The question in the title of the article asks which countries use the metric system — more accurately called the International System of Units — but it would be much easier to list which countries don’t use it. There are only three: Myanmar (or Burma), Liberia and the United States. Every other country in the world has adopted the metric system as the primary unit of measurement. How did this one system become so widely adopted? And why are there countries that are holdouts? We explore these questions below!
How Are Measurement Systems Created And Defined?
As humans began building more complex things, a measurement system became necessary. Often, these measurements would be based on the human body. The Ancient Egyptians, for example, used cubits that were about 52.4 centimeters, and which were roughly based on the length of a human forearm. But basing measurements on the body can only take you so far, considering each body is a different size. This would be solved by creating measuring sticks and other units with which to measure.
The British Imperial System, which evolved into the United States customary unit system Americans use today, was similarly based on fairly arbitrary measurements. It comes from the measuring done by Romans, Celts and Anglo-Saxons beginning over one thousand years ago. For one, how large a foot or an inch were started out being vastly different depending on where you were because it was hard to establish a standard. There were various royal efforts, from a 10th century Saxon king keeping a bushel measure to a proliferation of “physical embodiments” passed across England by Queen Elizabeth I. It would be like if the president handed out yardsticks to everyone so everyone’s “yard” is the same length.
Nowadays, scientists define measurements using physical, inalienable processes, rather than physical objects. One example of this is the kilogram, which up until 2019 was defined as the weight of a very specific piece of platinum kept in France. It’s not like the piece of platinum was referred to every time something needed to be weighed, but having a definition for a kilogram was important. And the problem that was found is that the kilogram was losing weight for a completely unknown reason. Scientists decided that it was necessary to shift the definition to rely on universal constants — specifically Planck’s constant — so that the kilogram could never change.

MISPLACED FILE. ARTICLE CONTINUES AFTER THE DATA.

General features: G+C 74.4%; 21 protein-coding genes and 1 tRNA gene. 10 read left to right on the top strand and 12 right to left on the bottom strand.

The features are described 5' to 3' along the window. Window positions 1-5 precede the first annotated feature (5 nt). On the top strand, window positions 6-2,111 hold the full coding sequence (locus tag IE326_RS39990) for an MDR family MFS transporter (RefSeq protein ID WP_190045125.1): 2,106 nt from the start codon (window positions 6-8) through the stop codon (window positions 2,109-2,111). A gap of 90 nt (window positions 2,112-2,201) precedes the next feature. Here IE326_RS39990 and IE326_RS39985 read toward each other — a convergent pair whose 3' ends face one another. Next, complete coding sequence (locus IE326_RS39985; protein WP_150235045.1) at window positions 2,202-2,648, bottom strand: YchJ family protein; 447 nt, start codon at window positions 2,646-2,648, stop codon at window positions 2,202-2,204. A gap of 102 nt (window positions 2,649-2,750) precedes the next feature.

Why The Metric System?
The metric system can be traced back almost entirely to a single person: Gabriel Mouton. Mouton, who was a vicar in Lyon, France, created in 1670 a measurement system that was later called the metric system. The proposals he made — such as basing a unit on the length of a pendulum swing — evolved and changed as scientists and committees continued working on it. The real key to the system was defining measurements in powers of 10, so 10 centimeters is a decimeter, 10 decimeters is a meter, and so on. This makes it a lot easier to do the math on than, say, 12 inches to a foot, three feet to a yard, and 1,760 yards to a mile.
In 1790, the French Academy of Sciences appointed a committee to fully devise a logical system of measurements. The “meter” was defined as a ten-millionth of the distance between the North Pole and the equator, and the “gram” was a cubic centimeter of water. Scientists in France were particularly in favor of this system because the use of powers of 10 made it much simpler than other systems.